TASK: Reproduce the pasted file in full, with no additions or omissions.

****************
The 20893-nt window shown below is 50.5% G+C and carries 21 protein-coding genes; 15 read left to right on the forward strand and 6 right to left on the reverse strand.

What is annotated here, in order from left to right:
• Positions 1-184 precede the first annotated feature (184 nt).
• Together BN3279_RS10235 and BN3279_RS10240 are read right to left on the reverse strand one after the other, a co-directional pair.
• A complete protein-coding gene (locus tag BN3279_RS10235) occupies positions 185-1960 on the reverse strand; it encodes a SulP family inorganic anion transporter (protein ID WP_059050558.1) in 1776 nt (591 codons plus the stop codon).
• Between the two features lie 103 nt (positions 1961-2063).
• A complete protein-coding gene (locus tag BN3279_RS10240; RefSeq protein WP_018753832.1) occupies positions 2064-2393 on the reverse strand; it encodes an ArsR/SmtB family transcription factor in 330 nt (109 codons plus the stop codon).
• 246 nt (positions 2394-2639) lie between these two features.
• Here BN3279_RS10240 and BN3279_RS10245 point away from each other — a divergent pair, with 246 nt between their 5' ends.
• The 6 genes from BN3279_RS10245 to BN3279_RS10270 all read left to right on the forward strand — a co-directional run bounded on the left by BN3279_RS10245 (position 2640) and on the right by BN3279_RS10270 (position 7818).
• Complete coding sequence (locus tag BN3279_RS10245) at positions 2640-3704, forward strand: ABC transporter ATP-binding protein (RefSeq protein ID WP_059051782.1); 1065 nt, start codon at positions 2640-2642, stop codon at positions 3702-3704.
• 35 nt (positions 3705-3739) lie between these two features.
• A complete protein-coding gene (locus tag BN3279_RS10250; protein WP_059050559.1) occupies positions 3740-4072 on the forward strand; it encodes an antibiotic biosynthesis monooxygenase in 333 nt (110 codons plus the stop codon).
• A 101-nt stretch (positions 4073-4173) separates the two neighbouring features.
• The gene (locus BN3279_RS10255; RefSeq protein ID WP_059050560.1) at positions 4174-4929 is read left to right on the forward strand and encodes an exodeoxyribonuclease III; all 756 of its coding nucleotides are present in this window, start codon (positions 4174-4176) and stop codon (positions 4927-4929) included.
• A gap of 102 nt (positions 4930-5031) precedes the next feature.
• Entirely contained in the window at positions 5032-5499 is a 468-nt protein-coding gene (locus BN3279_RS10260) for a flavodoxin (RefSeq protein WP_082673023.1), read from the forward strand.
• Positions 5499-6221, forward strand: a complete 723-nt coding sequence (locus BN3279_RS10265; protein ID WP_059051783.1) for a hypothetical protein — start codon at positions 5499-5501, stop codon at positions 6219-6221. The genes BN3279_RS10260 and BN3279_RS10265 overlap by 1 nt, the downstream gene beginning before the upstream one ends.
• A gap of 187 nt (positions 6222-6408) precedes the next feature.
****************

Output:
The 20893-nt window shown below is 50.5% G+C and carries 21 protein-coding genes; 15 read left to right on the forward strand and 6 right to left on the reverse strand.

What is annotated here, in order from left to right:
• Positions 1-184 precede the first annotated feature (184 nt).
• Together BN3279_RS10235 and BN3279_RS10240 are read right to left on the reverse strand one after the other, a co-directional pair.
• A complete protein-coding gene (locus tag BN3279_RS10235) occupies positions 185-1960 on the reverse strand; it encodes a SulP family inorganic anion transporter (protein ID WP_059050558.1) in 1776 nt (591 codons plus the stop codon).
• Between the two features lie 103 nt (positions 1961-2063).
• A complete protein-coding gene (locus tag BN3279_RS10240; RefSeq protein WP_018753832.1) occupies positions 2064-2393 on the reverse strand; it encodes an ArsR/SmtB family transcription factor in 330 nt (109 codons plus the stop codon).
• 246 nt (positions 2394-2639) lie between these two features.
• Here BN3279_RS10240 and BN3279_RS10245 point away from each other — a divergent pair, with 246 nt between their 5' ends.
• The 6 genes from BN3279_RS10245 to BN3279_RS10270 all read left to right on the forward strand — a co-directional run bounded on the left by BN3279_RS10245 (position 2640) and on the right by BN3279_RS10270 (position 7818).
• Complete coding sequence (locus tag BN3279_RS10245) at positions 2640-3704, forward strand: ABC transporter ATP-binding protein (RefSeq protein ID WP_059051782.1); 1065 nt, start codon at positions 2640-2642, stop codon at positions 3702-3704.
• 35 nt (positions 3705-3739) lie between these two features.
• A complete protein-coding gene (locus tag BN3279_RS10250; protein WP_059050559.1) occupies positions 3740-4072 on the forward strand; it encodes an antibiotic biosynthesis monooxygenase in 333 nt (110 codons plus the stop codon).
• A 101-nt stretch (positions 4073-4173) separates the two neighbouring features.
• The gene (locus BN3279_RS10255; RefSeq protein ID WP_059050560.1) at positions 4174-4929 is read left to right on the forward strand and encodes an exodeoxyribonuclease III; all 756 of its coding nucleotides are present in this window, start codon (positions 4174-4176) and stop codon (positions 4927-4929) included.
• A gap of 102 nt (positions 4930-5031) precedes the next feature.
• Entirely contained in the window at positions 5032-5499 is a 468-nt protein-coding gene (locus BN3279_RS10260) for a flavodoxin (RefSeq protein WP_082673023.1), read from the forward strand.
• Positions 5499-6221, forward strand: a complete 723-nt coding sequence (locus BN3279_RS10265; protein ID WP_059051783.1) for a hypothetical protein — start codon at positions 5499-5501, stop codon at positions 6219-6221. The genes BN3279_RS10260 and BN3279_RS10265 overlap by 1 nt, the downstream gene beginning before the upstream one ends.
• A gap of 187 nt (positions 6222-6408) precedes the next feature.